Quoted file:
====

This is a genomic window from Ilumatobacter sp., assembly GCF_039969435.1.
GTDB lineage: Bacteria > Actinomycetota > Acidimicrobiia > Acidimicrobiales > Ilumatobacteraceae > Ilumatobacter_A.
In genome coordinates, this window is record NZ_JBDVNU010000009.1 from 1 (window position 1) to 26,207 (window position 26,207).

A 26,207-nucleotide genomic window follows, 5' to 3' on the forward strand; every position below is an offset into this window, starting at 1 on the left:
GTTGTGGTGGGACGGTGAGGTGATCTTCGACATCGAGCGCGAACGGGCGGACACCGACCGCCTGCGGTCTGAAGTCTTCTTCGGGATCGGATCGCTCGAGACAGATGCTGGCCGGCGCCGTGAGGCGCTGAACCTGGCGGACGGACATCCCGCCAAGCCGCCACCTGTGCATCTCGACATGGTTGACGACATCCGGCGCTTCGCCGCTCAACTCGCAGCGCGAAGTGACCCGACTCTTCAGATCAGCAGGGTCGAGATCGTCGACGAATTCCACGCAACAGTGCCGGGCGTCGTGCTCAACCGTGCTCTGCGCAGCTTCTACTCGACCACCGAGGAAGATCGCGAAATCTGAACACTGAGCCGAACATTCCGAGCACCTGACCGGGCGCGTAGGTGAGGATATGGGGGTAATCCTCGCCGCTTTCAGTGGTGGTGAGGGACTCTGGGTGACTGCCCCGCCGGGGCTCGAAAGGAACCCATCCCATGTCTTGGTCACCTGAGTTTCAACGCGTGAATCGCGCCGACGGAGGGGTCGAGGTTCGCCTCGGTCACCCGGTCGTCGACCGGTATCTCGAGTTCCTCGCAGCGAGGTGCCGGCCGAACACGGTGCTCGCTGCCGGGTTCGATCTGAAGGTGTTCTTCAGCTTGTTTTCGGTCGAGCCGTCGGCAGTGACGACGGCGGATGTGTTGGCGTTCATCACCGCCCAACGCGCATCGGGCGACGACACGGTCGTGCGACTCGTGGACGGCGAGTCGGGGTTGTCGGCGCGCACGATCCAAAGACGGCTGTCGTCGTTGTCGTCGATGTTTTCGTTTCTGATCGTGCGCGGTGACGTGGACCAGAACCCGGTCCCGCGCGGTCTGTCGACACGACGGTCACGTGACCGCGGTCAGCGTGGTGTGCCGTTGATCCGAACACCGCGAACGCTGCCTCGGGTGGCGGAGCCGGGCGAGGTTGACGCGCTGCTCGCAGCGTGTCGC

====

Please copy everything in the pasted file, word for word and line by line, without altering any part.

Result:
This is a genomic window from Ilumatobacter sp., assembly GCF_039969435.1.
GTDB lineage: Bacteria > Actinomycetota > Acidimicrobiia > Acidimicrobiales > Ilumatobacteraceae > Ilumatobacter_A.
In genome coordinates, this window is record NZ_JBDVNU010000009.1 from 1 (window position 1) to 26,207 (window position 26,207).

A 26,207-nucleotide genomic window follows, 5' to 3' on the forward strand; every position below is an offset into this window, starting at 1 on the left:
GTTGTGGTGGGACGGTGAGGTGATCTTCGACATCGAGCGCGAACGGGCGGACACCGACCGCCTGCGGTCTGAAGTCTTCTTCGGGATCGGATCGCTCGAGACAGATGCTGGCCGGCGCCGTGAGGCGCTGAACCTGGCGGACGGACATCCCGCCAAGCCGCCACCTGTGCATCTCGACATGGTTGACGACATCCGGCGCTTCGCCGCTCAACTCGCAGCGCGAAGTGACCCGACTCTTCAGATCAGCAGGGTCGAGATCGTCGACGAATTCCACGCAACAGTGCCGGGCGTCGTGCTCAACCGTGCTCTGCGCAGCTTCTACTCGACCACCGAGGAAGATCGCGAAATCTGAACACTGAGCCGAACATTCCGAGCACCTGACCGGGCGCGTAGGTGAGGATATGGGGGTAATCCTCGCCGCTTTCAGTGGTGGTGAGGGACTCTGGGTGACTGCCCCGCCGGGGCTCGAAAGGAACCCATCCCATGTCTTGGTCACCTGAGTTTCAACGCGTGAATCGCGCCGACGGAGGGGTCGAGGTTCGCCTCGGTCACCCGGTCGTCGACCGGTATCTCGAGTTCCTCGCAGCGAGGTGCCGGCCGAACACGGTGCTCGCTGCCGGGTTCGATCTGAAGGTGTTCTTCAGCTTGTTTTCGGTCGAGCCGTCGGCAGTGACGACGGCGGATGTGTTGGCGTTCATCACCGCCCAACGCGCATCGGGCGACGACACGGTCGTGCGACTCGTGGACGGCGAGTCGGGGTTGTCGGCGCGCACGATCCAAAGACGGCTGTCGTCGTTGTCGTCGATGTTTTCGTTTCTGATCGTGCGCGGTGACGTGGACCAGAACCCGGTCCCGCGCGGTCTGTCGACACGACGGTCACGTGACCGCGGTCAGCGTGGTGTGCCGTTGATCCGAACACCGCGAACGCTGCCTCGGGTGGCGGAGCCGGGCGAGGTTGACGCGCTGCTCGCAGCGTGTCGC